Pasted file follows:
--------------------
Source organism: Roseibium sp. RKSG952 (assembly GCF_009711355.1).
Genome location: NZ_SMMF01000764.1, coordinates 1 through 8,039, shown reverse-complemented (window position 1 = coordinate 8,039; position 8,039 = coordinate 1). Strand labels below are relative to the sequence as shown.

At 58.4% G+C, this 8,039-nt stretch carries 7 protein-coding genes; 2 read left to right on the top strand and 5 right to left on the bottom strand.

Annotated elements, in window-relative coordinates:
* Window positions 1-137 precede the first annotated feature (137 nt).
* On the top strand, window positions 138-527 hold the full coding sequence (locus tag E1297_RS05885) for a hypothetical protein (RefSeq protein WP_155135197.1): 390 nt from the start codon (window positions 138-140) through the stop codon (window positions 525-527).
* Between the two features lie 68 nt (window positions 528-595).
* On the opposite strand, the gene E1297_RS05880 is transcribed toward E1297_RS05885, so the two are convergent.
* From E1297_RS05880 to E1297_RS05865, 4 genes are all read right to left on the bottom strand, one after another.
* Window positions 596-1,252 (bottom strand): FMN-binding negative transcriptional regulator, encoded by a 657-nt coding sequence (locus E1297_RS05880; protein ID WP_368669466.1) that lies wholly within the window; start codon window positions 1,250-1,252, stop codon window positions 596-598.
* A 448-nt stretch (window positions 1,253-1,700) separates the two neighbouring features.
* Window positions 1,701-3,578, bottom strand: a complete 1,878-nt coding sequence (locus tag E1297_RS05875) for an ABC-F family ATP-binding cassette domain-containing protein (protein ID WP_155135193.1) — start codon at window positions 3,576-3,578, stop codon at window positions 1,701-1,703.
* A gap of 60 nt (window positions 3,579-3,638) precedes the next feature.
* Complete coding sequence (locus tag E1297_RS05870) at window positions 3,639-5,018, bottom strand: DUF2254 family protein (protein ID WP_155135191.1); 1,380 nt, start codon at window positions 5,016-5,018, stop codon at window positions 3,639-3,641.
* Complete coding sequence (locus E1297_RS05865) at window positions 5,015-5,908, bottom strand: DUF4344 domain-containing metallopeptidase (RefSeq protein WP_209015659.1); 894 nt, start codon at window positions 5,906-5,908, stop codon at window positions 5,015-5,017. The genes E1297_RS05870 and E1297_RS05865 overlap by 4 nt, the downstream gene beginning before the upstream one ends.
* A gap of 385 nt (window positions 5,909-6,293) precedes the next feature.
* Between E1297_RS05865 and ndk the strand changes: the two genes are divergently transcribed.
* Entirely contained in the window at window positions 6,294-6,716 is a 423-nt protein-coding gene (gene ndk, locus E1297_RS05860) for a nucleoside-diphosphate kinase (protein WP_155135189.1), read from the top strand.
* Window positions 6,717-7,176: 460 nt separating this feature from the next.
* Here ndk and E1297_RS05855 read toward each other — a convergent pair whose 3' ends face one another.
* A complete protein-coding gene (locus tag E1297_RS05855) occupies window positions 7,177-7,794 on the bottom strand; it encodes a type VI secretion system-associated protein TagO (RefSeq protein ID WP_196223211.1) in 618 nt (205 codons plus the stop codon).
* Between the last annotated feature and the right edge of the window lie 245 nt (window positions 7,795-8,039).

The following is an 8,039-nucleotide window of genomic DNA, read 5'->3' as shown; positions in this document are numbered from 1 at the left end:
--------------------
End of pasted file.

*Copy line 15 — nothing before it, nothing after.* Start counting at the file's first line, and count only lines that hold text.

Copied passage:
* Complete coding sequence (locus E1297_RS05865) at window positions 5,015-5,908, bottom strand: DUF4344 domain-containing metallopeptidase (RefSeq protein WP_209015659.1); 894 nt, start codon at window positions 5,906-5,908, stop codon at window positions 5,015-5,017. The genes E1297_RS05870 and E1297_RS05865 overlap by 4 nt, the downstream gene beginning before the upstream one ends.